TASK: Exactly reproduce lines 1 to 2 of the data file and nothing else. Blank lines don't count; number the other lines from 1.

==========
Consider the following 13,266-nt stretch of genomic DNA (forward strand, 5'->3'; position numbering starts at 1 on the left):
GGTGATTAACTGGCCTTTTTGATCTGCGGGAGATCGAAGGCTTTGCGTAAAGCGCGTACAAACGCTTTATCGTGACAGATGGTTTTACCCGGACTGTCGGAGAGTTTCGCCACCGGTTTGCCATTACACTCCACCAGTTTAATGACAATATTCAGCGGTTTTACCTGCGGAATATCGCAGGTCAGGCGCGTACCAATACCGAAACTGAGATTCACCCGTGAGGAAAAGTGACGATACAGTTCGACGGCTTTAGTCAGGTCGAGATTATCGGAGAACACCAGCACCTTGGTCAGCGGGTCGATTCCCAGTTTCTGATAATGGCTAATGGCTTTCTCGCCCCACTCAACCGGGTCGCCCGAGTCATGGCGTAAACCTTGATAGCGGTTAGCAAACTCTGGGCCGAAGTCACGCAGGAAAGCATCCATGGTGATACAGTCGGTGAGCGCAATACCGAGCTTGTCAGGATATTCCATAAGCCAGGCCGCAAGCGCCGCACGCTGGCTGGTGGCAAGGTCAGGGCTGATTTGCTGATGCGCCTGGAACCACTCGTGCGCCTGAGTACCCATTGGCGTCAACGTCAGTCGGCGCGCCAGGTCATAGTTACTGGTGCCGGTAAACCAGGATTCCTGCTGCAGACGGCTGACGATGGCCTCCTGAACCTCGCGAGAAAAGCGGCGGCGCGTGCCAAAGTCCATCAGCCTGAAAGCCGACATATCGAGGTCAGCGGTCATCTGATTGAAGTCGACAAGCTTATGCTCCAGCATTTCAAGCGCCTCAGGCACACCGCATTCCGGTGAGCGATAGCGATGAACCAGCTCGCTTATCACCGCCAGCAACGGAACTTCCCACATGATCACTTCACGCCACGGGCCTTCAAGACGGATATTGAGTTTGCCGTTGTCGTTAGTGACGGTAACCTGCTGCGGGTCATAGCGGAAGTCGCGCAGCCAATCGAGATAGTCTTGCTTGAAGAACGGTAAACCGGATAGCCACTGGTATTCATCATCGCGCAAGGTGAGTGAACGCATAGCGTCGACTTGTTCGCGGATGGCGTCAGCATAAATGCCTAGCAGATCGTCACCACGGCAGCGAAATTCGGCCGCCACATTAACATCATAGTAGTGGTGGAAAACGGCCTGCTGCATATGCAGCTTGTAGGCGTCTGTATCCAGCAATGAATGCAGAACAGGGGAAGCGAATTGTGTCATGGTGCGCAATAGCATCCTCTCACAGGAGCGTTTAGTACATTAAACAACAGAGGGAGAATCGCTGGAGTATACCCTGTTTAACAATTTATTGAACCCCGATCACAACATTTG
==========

Consider the following 13,266-nt stretch of genomic DNA (forward strand, 5'->3'; position numbering starts at 1 on the left):
GGTGATTAACTGGCCTTTTTGATCTGCGGGAGATCGAAGGCTTTGCGTAAAGCGCGTACAAACGCTTTATCGTGACAGATGGTTTTACCCGGACTGTCGGAGAGTTTCGCCACCGGTTTGCCATTACACTCCACCAGTTTAATGACAATATTCAGCGGTTTTACCTGCGGAATATCGCAGGTCAGGCGCGTACCAATACCGAAACTGAGATTCACCCGTGAGGAAAAGTGACGATACAGTTCGACGGCTTTAGTCAGGTCGAGATTATCGGAGAACACCAGCACCTTGGTCAGCGGGTCGATTCCCAGTTTCTGATAATGGCTAATGGCTTTCTCGCCCCACTCAACCGGGTCGCCCGAGTCATGGCGTAAACCTTGATAGCGGTTAGCAAACTCTGGGCCGAAGTCACGCAGGAAAGCATCCATGGTGATACAGTCGGTGAGCGCAATACCGAGCTTGTCAGGATATTCCATAAGCCAGGCCGCAAGCGCCGCACGCTGGCTGGTGGCAAGGTCAGGGCTGATTTGCTGATGCGCCTGGAACCACTCGTGCGCCTGAGTACCCATTGGCGTCAACGTCAGTCGGCGCGCCAGGTCATAGTTACTGGTGCCGGTAAACCAGGATTCCTGCTGCAGACGGCTGACGATGGCCTCCTGAACCTCGCGAGAAAAGCGGCGGCGCGTGCCAAAGTCCATCAGCCTGAAAGCCGACATATCGAGGTCAGCGGTCATCTGATTGAAGTCGACAAGCTTATGCTCCAGCATTTCAAGCGCCTCAGGCACACCGCATTCCGGTGAGCGATAGCGATGAACCAGCTCGCTTATCACCGCCAGCAACGGAACTTCCCACATGATCACTTCACGCCACGGGCCTTCAAGACGGATATTGAGTTTGCCGTTGTCGTTAGTGACGGTAACCTGCTGCGGGTCATAGCGGAAGTCGCGCAGCCAATCGAGATAGTCTTGCTTGAAGAACGGTAAACCGGATAGCCACTGGTATTCATCATCGCGCAAGGTGAGTGAACGCATAGCGTCGACTTGTTCGCGGATGGCGTCAGCATAAATGCCTAGCAGATCGTCACCACGGCAGCGAAATTCGGCCGCCACATTAACATCATAGTAGTGGTGGAAAACGGCCTGCTGCATATGCAGCTTGTAGGCGTCTGTATCCAGCAATGAATGCAGAACAGGGGAAGCGAATTGTGTCATGGTGCGCAATAGCATCCTCTCACAGGAGCGTTTAGTACATTAAACAACAGAGGGAGAATCGCTGGAGTATACCCTGTTTAACAATTTATTGAACCCCGATCACAACATTTG